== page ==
China Thursday urged the United States to protect the interests of its investors by adopting responsible policies and measures, the Voice of America reported Thursday, an announcement that underscores the essentialness of the U.S. action to raise its debt ceiling.

China, the U.S.'s largest creditor, with U.S. investments totaling more than $1 trillion, did not overtly call for the U.S. Congress to raise the nation's debt ceiling, but the Beijing comminque provides another data point indicating that time is running out on Congressional lawmakers, before investors price-in the increased risk of a possible U.S. Government default on its debt and/or a missed payment for interest or principal.  

The U.S. Congress has until the end of August 2 to raise the U.S. debt ceiling from its current $14.29 trillion level to enable the government to pay its bills and service any debt coming due.

China's encouragement on the debt ceiling follows a candid-and-frank evaluation of the U.S.'s financial condition from the U.S.'s top monetary official, U.S. Federal Reserve Chairman Ben Bernanke.

On Wednesday, Ben Bernanke, in his regular, semi-annual testimony on the U.S. economy on Capitol Hill, underscored that a default would trigger a huge financial calamity adding that it would send a financial shockwave throughout the global financial system.

Bernanke said U.S. Government bonds are considered the lowest-risk bond investment class in the world, and serve as a benchmark for interest for other, more-risky bond classes. If investors can't count on the safety of U.S. debt, Bernanke said, they would ask for higher interest on that asset class, pushing up the interest rates in other assets, among other ripple effects.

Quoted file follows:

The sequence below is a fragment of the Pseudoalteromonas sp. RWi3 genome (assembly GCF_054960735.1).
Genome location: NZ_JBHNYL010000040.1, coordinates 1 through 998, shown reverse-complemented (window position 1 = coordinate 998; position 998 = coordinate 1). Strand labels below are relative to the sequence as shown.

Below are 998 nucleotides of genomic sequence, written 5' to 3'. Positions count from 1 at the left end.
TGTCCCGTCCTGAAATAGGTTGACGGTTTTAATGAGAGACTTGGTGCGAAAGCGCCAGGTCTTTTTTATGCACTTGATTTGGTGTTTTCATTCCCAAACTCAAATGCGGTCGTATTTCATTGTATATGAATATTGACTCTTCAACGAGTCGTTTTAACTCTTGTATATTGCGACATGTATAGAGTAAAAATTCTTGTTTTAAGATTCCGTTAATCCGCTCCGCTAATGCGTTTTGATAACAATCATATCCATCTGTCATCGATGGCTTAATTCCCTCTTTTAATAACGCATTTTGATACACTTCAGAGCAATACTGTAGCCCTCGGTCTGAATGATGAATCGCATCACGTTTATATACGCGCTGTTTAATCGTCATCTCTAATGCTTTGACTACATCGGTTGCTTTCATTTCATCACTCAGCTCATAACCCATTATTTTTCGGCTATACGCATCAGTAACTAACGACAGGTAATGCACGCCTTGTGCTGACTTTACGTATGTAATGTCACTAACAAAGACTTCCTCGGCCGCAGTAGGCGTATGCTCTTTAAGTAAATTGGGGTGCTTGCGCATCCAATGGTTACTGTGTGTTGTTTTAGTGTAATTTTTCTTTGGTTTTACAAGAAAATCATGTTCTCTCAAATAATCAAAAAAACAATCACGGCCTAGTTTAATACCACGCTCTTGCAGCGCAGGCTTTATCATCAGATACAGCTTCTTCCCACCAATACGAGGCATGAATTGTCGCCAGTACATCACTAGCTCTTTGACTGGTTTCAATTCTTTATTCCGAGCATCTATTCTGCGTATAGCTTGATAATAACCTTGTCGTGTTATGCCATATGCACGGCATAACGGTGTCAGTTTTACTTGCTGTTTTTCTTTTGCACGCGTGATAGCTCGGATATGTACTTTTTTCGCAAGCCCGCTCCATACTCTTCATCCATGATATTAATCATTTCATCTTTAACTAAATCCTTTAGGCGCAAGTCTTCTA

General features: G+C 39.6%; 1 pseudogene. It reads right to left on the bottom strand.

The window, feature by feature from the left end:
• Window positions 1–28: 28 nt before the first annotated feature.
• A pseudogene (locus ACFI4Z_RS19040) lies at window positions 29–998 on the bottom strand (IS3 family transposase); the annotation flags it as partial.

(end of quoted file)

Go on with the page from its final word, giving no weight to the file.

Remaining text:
Republicans and Democrats in Washington have been at loggerheads regarding how to cut the budget deficit in conjunction with raising the debt ceiling.

Republicans argue that Congress should substantially cut government spending to cut the budget deficit.  Meanwhile, Democrats insist that revenue increases must be a part of the talks for any meaningful and enduring deficit reduction to occur.

On Thursday a 'ray of light' appeared at the debt talks when it was learned that Senate Majority Leader Harry Reid, R-Nev., Is working with Minority Leader Mitch McConnell, R-Ky., on a strategy that would combine McConnell's debt limit proposal with at least $1.5 trillion in spending cuts identified by Vice President Joe Biden's bipartisan deficit reduction committee, The Washington Post reported Thursday.

The deal would create a bipartisan 12-member Congressional committee who would be assigned to identify trillions of dollars in additional savings. The committee's recommendations would be fast-tracked to votes in the House and Senate, and amendments would not be possible. Congress uses a similar process to close military bases.

White House Spokesman Jay Carney offered additonal evidence of Thursday's 'ray of light' by saying debt talk progress occurred on Day 5 of the talks.

There is now a foundation on which we can build, Carney said Thursday, reported. Carney said both sides have agreed informally on at least $1.5 trillion in debt reduction over the next 10 years, adding that, Nobody said this was going to be easy. We believe, despite everything, that we are making progress.

Political/Public Policy Analysis: Call it one-up, one-down on Day 5 of the debt talks. China's concern indicates growing global anst over the delay in the U.S. debt ceiling increase -- a precursor of a negative turn in investor sentiment that could rock financial markets globally -- but word that there is informal agreement on at least $1.5 trillion in debt reduction, is encouraging. Therefore, put the risk of default, on a scale of 0 to 100, at 35 percent, down from 40 percent on Wednesday.